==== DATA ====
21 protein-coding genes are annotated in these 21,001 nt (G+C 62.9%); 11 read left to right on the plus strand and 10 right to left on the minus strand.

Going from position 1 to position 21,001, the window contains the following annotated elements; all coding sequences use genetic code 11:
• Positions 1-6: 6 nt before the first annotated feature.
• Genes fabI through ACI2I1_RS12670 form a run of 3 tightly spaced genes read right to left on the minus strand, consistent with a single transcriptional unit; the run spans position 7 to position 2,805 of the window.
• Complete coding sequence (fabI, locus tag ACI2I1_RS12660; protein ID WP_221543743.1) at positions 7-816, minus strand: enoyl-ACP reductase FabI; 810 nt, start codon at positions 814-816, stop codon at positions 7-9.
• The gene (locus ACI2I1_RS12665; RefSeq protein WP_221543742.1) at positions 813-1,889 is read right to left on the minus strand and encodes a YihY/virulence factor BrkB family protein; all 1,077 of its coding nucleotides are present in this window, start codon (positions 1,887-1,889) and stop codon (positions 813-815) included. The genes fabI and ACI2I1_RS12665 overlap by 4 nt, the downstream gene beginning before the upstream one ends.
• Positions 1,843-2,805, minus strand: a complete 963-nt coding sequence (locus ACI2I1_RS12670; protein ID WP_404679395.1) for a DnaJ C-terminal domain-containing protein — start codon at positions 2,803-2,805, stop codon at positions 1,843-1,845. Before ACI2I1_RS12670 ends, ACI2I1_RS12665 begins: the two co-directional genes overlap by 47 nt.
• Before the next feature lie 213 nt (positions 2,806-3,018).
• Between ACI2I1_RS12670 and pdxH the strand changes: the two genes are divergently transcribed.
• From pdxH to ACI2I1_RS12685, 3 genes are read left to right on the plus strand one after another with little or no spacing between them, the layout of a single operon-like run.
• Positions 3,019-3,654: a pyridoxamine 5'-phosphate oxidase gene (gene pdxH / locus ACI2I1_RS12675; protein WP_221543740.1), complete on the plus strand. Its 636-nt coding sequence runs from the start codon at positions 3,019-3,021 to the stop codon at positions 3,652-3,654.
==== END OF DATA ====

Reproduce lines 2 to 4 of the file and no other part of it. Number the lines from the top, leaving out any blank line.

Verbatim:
Going from position 1 to position 21,001, the window contains the following annotated elements; all coding sequences use genetic code 11:
• Positions 1-6: 6 nt before the first annotated feature.
• Genes fabI through ACI2I1_RS12670 form a run of 3 tightly spaced genes read right to left on the minus strand, consistent with a single transcriptional unit; the run spans position 7 to position 2,805 of the window.